A Civil War Love Story
by Barbara Paris
His pension says he volunteered in 1864 to serve the Union as a Private during the Civil War. He was a saddler with the Pennsylvania Cavalry, Co. C., 181st Regiment, 20th Cav. in 1865. His pension says he died in 1868of "Apoplexy" --medical terminology of the time for contacting pneumonia from sleeping in the snow without a shelter.
That was my great grandfather, Gustavus Schmidt, who emigrated to the United States from Germany in 1851.
I know little of my great-grandparents--just snippets from a copy of a letter to my mother which her sister had written in January of 1976. I never met Gustavus and Josephine, nor my maternal grandparents. My mother had a photograph of her parents sitting on a park bench, smiling. I believe it was taken at Willow Grove Park in Willow Grove, PA, in the early 1900's. There is a building in the background which resembles the Music Pavilion, and I imagined John Philip Sousa playing there. Mother spoke of going to hear his concerts when she was a young woman. But I knew my grandparents, Clara (Schmidt) and Wm. Thomas (at left), had died, and for many years I thought the photograph had been taken in Heaven.
Who were these people? What was their history? What was their lineage? There had to be a story, and I wanted to know what it was. Over the years, with a lot of luck in running across a "cuzzie," I have picked up some information on Gustavus and Josephine Schmidt--grandparents of my mother. It is a love story. A love story with a sad beginning and a sad ending.
Josephine De La Tour (later changed to Latour) was my great-grandmother's name. Her father and grandfather escaped from France during the Reign of Terror of the French Revolution in the late 1700s. I do not have the given names of those two Latours, but it is believed they were of the Aristocracy of France. They fled to Mecklenburg-Schwerin in northern Germany, near the Baltic Sea, and stayed with the Grand Duke there. After peace was restored, the elder Latour started to return to France, taking with him the deeds to his property, hoping to reclaim it. He was murdered while spending the night in an Inn, and his papers were stolen.
His son secured a position in the Grand Duke's household as tutor to his children, and later married the daughter of a Lutheran clergyman. (I found a "Latur" in Altstadt Parish in Schwerin, but no information about him or his family, and I am not sure this Latur is the Latour I seek.)
They had five sons and one daughter--Josephine. Josephine was well-educated and well-traveled and she fell in love with a man named Gustav Schmidt, but her father objected to her marrying a man in trade (his father owned a tannery).
Josephine was 18 in 1851 when she and Gustav decided to elope, and they took passage on a sailing vessel to America. Oral history reports that they were married on board by the Captain, although I can find no records, in any source, to verify that or their arrival (probably in New York). Could they have worked their passage and therefore did not appear on the manifest? Or did they need to adopt pseudonyms? Perhaps their names appeared on the records of German emigrations which were destroyed by fire. She was disinherited by her father and never heard from him again; she did stay in touch with her mother.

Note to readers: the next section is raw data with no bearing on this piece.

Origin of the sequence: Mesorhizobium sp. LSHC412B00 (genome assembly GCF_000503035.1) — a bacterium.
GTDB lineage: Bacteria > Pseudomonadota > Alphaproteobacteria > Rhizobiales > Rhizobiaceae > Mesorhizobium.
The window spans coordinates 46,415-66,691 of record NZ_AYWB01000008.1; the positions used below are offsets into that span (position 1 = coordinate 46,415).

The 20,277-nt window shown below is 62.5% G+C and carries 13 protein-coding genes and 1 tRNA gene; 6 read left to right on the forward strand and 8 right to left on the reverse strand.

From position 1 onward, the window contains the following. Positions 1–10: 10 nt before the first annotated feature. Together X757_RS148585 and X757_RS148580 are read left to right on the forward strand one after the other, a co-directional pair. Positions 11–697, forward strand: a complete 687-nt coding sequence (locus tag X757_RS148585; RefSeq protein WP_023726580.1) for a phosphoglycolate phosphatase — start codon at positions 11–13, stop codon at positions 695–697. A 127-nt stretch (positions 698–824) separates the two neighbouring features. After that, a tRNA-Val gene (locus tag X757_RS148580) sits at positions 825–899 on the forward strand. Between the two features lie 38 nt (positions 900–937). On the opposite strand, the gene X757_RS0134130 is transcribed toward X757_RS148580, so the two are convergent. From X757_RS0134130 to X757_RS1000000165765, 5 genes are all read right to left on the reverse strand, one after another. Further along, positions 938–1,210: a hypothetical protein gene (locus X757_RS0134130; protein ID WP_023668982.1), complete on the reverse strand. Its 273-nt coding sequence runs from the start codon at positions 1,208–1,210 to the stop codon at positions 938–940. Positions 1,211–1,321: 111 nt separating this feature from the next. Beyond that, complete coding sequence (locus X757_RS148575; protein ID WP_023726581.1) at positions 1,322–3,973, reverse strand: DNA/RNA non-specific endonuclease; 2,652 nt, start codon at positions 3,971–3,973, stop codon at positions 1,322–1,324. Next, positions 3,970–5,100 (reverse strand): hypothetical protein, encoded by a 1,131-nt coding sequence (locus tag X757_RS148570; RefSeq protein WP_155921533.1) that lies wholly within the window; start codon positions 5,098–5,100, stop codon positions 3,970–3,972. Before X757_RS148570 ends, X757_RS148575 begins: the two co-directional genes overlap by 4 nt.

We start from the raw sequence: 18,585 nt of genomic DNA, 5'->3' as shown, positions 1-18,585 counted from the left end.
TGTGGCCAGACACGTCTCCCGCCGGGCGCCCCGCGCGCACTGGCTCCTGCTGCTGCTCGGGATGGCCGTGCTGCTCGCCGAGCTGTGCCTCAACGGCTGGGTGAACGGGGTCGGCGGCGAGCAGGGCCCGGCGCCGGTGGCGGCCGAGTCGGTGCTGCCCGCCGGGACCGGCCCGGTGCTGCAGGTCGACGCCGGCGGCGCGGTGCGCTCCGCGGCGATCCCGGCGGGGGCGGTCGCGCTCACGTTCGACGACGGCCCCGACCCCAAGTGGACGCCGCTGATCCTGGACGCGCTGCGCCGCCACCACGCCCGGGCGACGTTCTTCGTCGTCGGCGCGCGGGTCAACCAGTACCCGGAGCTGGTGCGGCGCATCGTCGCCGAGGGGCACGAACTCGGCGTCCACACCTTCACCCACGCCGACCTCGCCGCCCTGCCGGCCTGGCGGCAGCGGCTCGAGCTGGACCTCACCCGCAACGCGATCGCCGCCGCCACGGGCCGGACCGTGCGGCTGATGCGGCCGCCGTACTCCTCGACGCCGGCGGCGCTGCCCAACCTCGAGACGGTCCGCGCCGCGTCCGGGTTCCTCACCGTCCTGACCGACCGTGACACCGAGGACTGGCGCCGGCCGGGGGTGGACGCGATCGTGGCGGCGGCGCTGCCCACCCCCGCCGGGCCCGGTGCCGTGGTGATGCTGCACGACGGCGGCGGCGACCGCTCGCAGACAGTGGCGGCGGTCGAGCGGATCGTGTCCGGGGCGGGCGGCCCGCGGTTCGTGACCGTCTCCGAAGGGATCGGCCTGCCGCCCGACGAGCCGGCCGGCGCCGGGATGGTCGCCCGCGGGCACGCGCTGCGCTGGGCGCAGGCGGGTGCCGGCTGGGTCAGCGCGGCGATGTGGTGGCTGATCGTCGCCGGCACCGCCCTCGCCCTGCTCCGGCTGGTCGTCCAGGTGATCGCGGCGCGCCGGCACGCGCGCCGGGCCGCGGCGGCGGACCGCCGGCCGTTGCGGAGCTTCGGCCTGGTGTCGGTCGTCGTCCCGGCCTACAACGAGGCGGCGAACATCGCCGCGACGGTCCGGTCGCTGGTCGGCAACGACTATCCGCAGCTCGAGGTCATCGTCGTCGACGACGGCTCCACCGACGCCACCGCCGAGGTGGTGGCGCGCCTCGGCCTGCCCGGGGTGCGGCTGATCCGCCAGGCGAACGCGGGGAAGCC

Although Josephine vowed that she and Gustav were married in New York City in September of 1851 at the German Universal Church, Josephine could not find a record of this event among her papers. And, alas, most of the Pension file is filled with documented letters from friends and neighbors who swore to the fact that Josephine and Gustav "lived together as man and wife" for many years. and none had reason to suspect they were not legally married--information vital to her Pension application.
And I had such high hopes for vital statistics and a bit of lineage when that Manila envelope from NARA arrived.
Josephine supported her children by opening a dressmaking shop, and she is said to have designed and made costumes for Jenny Lind (The Swedish Nightingale) during her tour of the United States.
Some time after Gustav (Gustavus) died in 1868, Josephine married a man names O'Byrne. It was he, apparently, who demanded that Josephine file for her Pension. He also demanded that she place the youngest of the five children, Walter Carl, in Girard College in Philadelphia, an orphanage of sorts at that time, where Walter lived until he was eighteen years old. The Archivist at Girard College has no record of Walter after he left there.
Another son, Theodore (Schmidt) Smith won the Congressional Medal of Honor for bravery during he Indian Wars against the Comanche Indians in Arizona. Theodore had a seat of honor beside President Wilson during Armistice Day services at the Tomb of the Unknown Soldier in Arlington National Cemetery after World War I. He had to change his name to Smith because of President Wilson's deep hatred of the Germans.
What enormous sacrifices after so many hardships. And thus my Story ends. Two people so in love that they defied their parents and fled to a country they knew nothing of. So short a time together. Gustav's widow and five children were left in a still-strange country after he served in a Civil War for his "new country." Josephine's second husband, O'Byrne, was very cruel to her children, and he apparently abandoned her in a few short years.
I have no idea where either Gustav or Josephine are buried.
I wish I knew more about them. I wish I had known them.
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